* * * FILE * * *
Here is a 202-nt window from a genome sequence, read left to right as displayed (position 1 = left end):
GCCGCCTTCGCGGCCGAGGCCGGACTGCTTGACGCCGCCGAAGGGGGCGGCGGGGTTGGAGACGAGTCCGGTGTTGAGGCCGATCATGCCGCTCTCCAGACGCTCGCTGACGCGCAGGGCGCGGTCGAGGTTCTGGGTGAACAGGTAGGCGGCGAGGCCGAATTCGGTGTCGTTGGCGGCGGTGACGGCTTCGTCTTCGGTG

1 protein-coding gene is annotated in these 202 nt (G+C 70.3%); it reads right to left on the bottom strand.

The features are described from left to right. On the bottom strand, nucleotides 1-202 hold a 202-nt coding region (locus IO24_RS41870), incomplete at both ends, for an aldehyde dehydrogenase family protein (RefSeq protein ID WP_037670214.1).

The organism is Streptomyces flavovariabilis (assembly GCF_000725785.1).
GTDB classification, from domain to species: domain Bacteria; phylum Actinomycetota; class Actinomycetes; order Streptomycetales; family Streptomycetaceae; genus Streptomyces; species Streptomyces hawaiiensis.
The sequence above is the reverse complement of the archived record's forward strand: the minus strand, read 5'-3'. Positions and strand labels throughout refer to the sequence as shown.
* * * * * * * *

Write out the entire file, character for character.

Here is a 202-nt window from a genome sequence, read left to right as displayed (position 1 = left end):
GCCGCCTTCGCGGCCGAGGCCGGACTGCTTGACGCCGCCGAAGGGGGCGGCGGGGTTGGAGACGAGTCCGGTGTTGAGGCCGATCATGCCGCTCTCCAGACGCTCGCTGACGCGCAGGGCGCGGTCGAGGTTCTGGGTGAACAGGTAGGCGGCGAGGCCGAATTCGGTGTCGTTGGCGGCGGTGACGGCTTCGTCTTCGGTG

1 protein-coding gene is annotated in these 202 nt (G+C 70.3%); it reads right to left on the bottom strand.

The features are described from left to right. On the bottom strand, nucleotides 1-202 hold a 202-nt coding region (locus IO24_RS41870), incomplete at both ends, for an aldehyde dehydrogenase family protein (RefSeq protein ID WP_037670214.1).

The organism is Streptomyces flavovariabilis (assembly GCF_000725785.1).
GTDB classification, from domain to species: domain Bacteria; phylum Actinomycetota; class Actinomycetes; order Streptomycetales; family Streptomycetaceae; genus Streptomyces; species Streptomyces hawaiiensis.
The sequence above is the reverse complement of the archived record's forward strand: the minus strand, read 5'-3'. Positions and strand labels throughout refer to the sequence as shown.